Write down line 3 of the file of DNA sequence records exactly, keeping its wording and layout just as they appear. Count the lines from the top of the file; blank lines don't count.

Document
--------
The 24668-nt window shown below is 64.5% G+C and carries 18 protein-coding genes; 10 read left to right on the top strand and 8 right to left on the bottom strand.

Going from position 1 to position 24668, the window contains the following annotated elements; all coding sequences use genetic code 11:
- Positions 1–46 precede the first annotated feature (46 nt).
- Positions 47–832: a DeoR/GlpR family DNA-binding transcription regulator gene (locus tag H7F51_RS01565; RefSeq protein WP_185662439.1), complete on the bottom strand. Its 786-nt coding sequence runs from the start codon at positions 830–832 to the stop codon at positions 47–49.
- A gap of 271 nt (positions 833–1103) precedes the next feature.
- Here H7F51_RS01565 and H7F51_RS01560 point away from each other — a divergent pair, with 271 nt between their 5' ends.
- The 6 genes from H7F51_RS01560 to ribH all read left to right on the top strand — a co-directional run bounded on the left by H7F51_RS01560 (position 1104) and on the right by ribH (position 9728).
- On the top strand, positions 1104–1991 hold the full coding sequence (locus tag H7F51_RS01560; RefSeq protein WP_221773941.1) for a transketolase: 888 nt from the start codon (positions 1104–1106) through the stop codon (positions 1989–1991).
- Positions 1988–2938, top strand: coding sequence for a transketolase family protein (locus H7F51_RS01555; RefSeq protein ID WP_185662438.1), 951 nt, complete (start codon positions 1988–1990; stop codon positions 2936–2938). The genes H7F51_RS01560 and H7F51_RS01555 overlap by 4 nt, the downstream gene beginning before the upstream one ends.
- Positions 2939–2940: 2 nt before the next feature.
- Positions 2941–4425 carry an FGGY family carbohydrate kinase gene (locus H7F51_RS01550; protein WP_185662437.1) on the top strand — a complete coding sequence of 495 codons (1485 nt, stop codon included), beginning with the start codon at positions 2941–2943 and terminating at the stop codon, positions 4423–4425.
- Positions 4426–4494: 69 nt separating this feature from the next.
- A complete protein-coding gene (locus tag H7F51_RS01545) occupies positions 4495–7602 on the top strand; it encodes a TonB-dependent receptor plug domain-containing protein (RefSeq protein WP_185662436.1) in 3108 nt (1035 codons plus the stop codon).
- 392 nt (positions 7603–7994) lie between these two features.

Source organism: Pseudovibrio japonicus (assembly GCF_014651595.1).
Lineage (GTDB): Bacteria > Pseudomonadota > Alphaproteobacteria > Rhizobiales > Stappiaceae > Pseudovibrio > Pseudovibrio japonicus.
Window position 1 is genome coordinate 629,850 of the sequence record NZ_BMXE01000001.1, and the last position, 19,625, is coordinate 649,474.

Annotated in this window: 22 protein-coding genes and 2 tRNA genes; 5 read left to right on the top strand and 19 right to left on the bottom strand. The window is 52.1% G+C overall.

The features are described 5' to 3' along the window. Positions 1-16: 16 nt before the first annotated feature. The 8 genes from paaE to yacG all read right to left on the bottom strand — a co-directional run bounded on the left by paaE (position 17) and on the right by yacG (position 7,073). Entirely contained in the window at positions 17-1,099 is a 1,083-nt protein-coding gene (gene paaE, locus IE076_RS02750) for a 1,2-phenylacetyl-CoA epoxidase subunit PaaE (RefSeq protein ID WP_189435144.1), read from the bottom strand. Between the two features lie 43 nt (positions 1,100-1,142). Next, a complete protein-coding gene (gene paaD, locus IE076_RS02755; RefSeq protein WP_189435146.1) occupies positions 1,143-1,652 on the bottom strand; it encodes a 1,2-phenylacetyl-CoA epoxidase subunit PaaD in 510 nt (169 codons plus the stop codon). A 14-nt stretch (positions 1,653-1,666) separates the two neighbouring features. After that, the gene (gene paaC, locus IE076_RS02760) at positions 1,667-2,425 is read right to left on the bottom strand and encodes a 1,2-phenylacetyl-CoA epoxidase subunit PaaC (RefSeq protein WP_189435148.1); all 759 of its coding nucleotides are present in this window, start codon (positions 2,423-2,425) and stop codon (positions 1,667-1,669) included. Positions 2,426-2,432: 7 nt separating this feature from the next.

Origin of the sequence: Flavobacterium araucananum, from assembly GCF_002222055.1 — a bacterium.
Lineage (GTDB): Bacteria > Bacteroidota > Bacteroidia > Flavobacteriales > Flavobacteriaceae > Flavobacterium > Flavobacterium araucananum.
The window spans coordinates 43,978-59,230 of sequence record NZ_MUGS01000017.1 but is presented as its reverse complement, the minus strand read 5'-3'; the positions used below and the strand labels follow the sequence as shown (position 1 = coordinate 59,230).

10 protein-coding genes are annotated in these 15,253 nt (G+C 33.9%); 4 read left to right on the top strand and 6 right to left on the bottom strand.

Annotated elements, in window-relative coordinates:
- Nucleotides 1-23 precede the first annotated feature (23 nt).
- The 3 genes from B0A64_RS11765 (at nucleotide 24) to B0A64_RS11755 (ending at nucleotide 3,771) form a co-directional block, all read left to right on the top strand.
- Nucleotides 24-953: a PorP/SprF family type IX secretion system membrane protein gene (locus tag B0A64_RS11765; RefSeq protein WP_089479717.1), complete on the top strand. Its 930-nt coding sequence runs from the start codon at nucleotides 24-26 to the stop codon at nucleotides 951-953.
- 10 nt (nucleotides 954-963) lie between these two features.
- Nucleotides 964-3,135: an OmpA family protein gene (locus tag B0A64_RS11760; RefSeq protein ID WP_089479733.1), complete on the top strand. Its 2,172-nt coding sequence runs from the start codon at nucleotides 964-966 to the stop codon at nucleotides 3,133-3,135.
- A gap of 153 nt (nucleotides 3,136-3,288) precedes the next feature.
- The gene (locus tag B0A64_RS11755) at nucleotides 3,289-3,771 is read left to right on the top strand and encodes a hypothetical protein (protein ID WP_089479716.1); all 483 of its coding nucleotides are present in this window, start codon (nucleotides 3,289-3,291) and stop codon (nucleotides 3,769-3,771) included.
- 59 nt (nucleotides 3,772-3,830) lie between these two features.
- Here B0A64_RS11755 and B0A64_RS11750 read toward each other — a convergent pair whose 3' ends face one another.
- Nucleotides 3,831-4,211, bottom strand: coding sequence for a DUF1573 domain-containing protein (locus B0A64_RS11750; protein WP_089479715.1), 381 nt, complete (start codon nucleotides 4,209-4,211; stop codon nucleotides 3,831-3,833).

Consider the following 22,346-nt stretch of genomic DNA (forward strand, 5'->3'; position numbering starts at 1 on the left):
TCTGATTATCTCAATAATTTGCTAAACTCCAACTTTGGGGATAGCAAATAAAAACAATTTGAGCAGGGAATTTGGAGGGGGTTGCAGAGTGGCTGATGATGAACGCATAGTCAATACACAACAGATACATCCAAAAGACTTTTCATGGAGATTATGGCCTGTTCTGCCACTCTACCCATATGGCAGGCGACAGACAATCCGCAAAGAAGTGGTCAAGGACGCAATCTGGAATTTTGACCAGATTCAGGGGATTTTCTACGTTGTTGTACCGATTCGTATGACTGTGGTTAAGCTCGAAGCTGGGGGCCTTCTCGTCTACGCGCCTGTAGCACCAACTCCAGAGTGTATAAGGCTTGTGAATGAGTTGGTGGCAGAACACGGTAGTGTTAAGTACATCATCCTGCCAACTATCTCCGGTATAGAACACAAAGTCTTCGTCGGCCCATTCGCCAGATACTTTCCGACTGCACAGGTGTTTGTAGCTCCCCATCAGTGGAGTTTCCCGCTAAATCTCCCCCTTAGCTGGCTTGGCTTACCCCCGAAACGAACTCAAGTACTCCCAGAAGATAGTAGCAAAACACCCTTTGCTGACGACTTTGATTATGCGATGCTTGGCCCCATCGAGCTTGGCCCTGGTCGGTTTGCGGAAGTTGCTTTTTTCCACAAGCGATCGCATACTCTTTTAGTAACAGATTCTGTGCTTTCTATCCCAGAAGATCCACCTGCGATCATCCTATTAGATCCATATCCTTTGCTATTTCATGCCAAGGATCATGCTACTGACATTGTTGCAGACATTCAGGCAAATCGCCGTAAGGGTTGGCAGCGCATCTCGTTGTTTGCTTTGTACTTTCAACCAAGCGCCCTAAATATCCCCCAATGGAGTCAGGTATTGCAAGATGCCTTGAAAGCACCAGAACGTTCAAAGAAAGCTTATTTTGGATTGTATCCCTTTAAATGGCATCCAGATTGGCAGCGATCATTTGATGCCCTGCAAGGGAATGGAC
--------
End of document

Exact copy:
- Positions 1–46 precede the first annotated feature (46 nt).